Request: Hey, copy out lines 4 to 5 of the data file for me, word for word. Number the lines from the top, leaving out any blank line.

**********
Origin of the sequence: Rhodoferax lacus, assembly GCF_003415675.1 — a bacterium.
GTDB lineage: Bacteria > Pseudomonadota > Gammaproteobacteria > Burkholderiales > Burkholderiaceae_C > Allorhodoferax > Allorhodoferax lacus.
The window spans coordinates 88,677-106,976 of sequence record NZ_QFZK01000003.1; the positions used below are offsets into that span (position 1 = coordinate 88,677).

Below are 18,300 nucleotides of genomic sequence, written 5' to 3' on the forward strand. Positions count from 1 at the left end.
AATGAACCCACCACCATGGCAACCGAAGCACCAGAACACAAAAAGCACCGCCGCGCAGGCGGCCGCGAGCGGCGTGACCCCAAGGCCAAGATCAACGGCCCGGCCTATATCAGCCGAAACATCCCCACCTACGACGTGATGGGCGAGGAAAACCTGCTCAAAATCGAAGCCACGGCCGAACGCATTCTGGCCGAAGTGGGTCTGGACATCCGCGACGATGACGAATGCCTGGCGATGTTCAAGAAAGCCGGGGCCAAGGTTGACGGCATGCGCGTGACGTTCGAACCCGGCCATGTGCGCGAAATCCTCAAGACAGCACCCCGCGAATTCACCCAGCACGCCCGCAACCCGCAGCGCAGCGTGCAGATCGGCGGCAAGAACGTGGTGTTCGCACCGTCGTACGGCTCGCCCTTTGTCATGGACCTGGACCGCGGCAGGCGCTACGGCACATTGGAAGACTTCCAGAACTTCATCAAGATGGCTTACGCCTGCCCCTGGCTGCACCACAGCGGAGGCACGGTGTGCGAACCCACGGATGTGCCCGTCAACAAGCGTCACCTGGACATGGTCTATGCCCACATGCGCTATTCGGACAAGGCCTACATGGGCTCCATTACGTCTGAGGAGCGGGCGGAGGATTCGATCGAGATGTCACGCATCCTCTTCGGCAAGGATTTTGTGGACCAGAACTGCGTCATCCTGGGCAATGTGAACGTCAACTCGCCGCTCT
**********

Below are 18,300 nucleotides of genomic sequence, written 5' to 3' on the forward strand. Positions count from 1 at the left end.
AATGAACCCACCACCATGGCAACCGAAGCACCAGAACACAAAAAGCACCGCCGCGCAGGCGGCCGCGAGCGGCGTGACCCCAAGGCCAAGATCAACGGCCCGGCCTATATCAGCCGAAACATCCCCACCTACGACGTGATGGGCGAGGAAAACCTGCTCAAAATCGAAGCCACGGCCGAACGCATTCTGGCCGAAGTGGGTCTGGACATCCGCGACGATGACGAATGCCTGGCGATGTTCAAGAAAGCCGGGGCCAAGGTTGACGGCATGCGCGTGACGTTCGAACCCGGCCATGTGCGCGAAATCCTCAAGACAGCACCCCGCGAATTCACCCAGCACGCCCGCAACCCGCAGCGCAGCGTGCAGATCGGCGGCAAGAACGTGGTGTTCGCACCGTCGTACGGCTCGCCCTTTGTCATGGACCTGGACCGCGGCAGGCGCTACGGCACATTGGAAGACTTCCAGAACTTCATCAAGATGGCTTACGCCTGCCCCTGGCTGCACCACAGCGGAGGCACGGTGTGCGAACCCACGGATGTGCCCGTCAACAAGCGTCACCTGGACATGGTCTATGCCCACATGCGCTATTCGGACAAGGCCTACATGGGCTCCATTACGTCTGAGGAGCGGGCGGAGGATTCGATCGAGATGTCACGCATCCTCTTCGGCAAGGATTTTGTGGACCAGAACTGCGTCATCCTGGGCAATGTGAACGTCAACTCGCCGCTCT